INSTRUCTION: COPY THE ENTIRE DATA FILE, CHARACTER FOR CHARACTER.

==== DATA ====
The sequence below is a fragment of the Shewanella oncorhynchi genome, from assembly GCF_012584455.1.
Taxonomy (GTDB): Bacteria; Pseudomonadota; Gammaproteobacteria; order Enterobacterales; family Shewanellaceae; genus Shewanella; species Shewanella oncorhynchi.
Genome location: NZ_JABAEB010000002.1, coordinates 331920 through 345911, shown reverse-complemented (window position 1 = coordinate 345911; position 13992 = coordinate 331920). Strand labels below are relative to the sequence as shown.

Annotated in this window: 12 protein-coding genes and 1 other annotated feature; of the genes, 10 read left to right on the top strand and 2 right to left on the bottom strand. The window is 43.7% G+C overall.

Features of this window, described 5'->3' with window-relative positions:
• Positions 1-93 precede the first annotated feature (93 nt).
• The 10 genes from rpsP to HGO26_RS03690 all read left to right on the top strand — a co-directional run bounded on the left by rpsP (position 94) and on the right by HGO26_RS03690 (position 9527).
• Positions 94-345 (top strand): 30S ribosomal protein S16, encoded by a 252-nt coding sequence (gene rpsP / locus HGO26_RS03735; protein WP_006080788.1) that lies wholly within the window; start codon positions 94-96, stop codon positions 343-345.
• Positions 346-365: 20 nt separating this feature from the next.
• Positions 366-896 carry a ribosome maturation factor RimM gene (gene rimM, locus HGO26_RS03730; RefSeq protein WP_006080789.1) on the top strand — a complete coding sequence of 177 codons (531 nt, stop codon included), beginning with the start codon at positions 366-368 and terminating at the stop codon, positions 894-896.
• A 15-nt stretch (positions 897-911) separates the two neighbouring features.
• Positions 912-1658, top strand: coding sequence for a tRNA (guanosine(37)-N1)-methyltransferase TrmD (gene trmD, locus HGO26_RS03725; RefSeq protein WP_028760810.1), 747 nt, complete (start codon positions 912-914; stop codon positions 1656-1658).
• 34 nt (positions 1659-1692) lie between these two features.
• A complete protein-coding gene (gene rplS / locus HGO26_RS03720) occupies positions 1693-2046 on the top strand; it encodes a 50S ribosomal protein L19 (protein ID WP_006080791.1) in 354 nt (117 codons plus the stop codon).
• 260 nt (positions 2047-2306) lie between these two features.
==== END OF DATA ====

The sequence below is a fragment of the Shewanella oncorhynchi genome, from assembly GCF_012584455.1.
Taxonomy (GTDB): Bacteria; Pseudomonadota; Gammaproteobacteria; order Enterobacterales; family Shewanellaceae; genus Shewanella; species Shewanella oncorhynchi.
Genome location: NZ_JABAEB010000002.1, coordinates 331920 through 345911, shown reverse-complemented (window position 1 = coordinate 345911; position 13992 = coordinate 331920). Strand labels below are relative to the sequence as shown.

Annotated in this window: 12 protein-coding genes and 1 other annotated feature; of the genes, 10 read left to right on the top strand and 2 right to left on the bottom strand. The window is 43.7% G+C overall.

Features of this window, described 5'->3' with window-relative positions:
• Positions 1-93 precede the first annotated feature (93 nt).
• The 10 genes from rpsP to HGO26_RS03690 all read left to right on the top strand — a co-directional run bounded on the left by rpsP (position 94) and on the right by HGO26_RS03690 (position 9527).
• Positions 94-345 (top strand): 30S ribosomal protein S16, encoded by a 252-nt coding sequence (gene rpsP / locus HGO26_RS03735; protein WP_006080788.1) that lies wholly within the window; start codon positions 94-96, stop codon positions 343-345.
• Positions 346-365: 20 nt separating this feature from the next.
• Positions 366-896 carry a ribosome maturation factor RimM gene (gene rimM, locus HGO26_RS03730; RefSeq protein WP_006080789.1) on the top strand — a complete coding sequence of 177 codons (531 nt, stop codon included), beginning with the start codon at positions 366-368 and terminating at the stop codon, positions 894-896.
• A 15-nt stretch (positions 897-911) separates the two neighbouring features.
• Positions 912-1658, top strand: coding sequence for a tRNA (guanosine(37)-N1)-methyltransferase TrmD (gene trmD, locus HGO26_RS03725; RefSeq protein WP_028760810.1), 747 nt, complete (start codon positions 912-914; stop codon positions 1656-1658).
• 34 nt (positions 1659-1692) lie between these two features.
• A complete protein-coding gene (gene rplS / locus HGO26_RS03720) occupies positions 1693-2046 on the top strand; it encodes a 50S ribosomal protein L19 (protein ID WP_006080791.1) in 354 nt (117 codons plus the stop codon).
• 260 nt (positions 2047-2306) lie between these two features.